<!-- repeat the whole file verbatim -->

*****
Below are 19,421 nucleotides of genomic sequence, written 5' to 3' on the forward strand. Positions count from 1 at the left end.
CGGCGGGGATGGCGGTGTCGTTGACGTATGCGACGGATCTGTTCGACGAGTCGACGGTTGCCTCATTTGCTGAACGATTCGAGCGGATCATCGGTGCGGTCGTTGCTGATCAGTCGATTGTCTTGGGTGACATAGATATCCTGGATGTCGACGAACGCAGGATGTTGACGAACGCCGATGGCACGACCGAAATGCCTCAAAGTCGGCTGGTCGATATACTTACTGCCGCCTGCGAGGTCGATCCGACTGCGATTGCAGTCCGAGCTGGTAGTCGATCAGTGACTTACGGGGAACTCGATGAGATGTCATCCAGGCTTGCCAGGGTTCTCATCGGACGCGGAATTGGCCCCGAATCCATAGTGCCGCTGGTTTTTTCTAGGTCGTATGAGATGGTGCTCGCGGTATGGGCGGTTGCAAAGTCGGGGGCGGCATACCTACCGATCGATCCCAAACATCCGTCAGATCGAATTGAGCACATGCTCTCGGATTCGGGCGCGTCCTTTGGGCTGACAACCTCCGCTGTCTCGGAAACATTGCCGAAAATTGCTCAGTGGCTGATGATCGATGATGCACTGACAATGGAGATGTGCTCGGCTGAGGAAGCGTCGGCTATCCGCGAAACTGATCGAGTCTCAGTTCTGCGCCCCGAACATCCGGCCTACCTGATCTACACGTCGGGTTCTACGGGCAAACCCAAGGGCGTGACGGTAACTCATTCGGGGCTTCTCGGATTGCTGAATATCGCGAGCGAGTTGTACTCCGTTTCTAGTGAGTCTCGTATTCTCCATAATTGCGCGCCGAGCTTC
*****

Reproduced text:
Below are 19,421 nucleotides of genomic sequence, written 5' to 3' on the forward strand. Positions count from 1 at the left end.
CGGCGGGGATGGCGGTGTCGTTGACGTATGCGACGGATCTGTTCGACGAGTCGACGGTTGCCTCATTTGCTGAACGATTCGAGCGGATCATCGGTGCGGTCGTTGCTGATCAGTCGATTGTCTTGGGTGACATAGATATCCTGGATGTCGACGAACGCAGGATGTTGACGAACGCCGATGGCACGACCGAAATGCCTCAAAGTCGGCTGGTCGATATACTTACTGCCGCCTGCGAGGTCGATCCGACTGCGATTGCAGTCCGAGCTGGTAGTCGATCAGTGACTTACGGGGAACTCGATGAGATGTCATCCAGGCTTGCCAGGGTTCTCATCGGACGCGGAATTGGCCCCGAATCCATAGTGCCGCTGGTTTTTTCTAGGTCGTATGAGATGGTGCTCGCGGTATGGGCGGTTGCAAAGTCGGGGGCGGCATACCTACCGATCGATCCCAAACATCCGTCAGATCGAATTGAGCACATGCTCTCGGATTCGGGCGCGTCCTTTGGGCTGACAACCTCCGCTGTCTCGGAAACATTGCCGAAAATTGCTCAGTGGCTGATGATCGATGATGCACTGACAATGGAGATGTGCTCGGCTGAGGAAGCGTCGGCTATCCGCGAAACTGATCGAGTCTCAGTTCTGCGCCCCGAACATCCGGCCTACCTGATCTACACGTCGGGTTCTACGGGCAAACCCAAGGGCGTGACGGTAACTCATTCGGGGCTTCTCGGATTGCTGAATATCGCGAGCGAGTTGTACTCCGTTTCTAGTGAGTCTCGTATTCTCCATAATTGCGCGCCGAGCTTC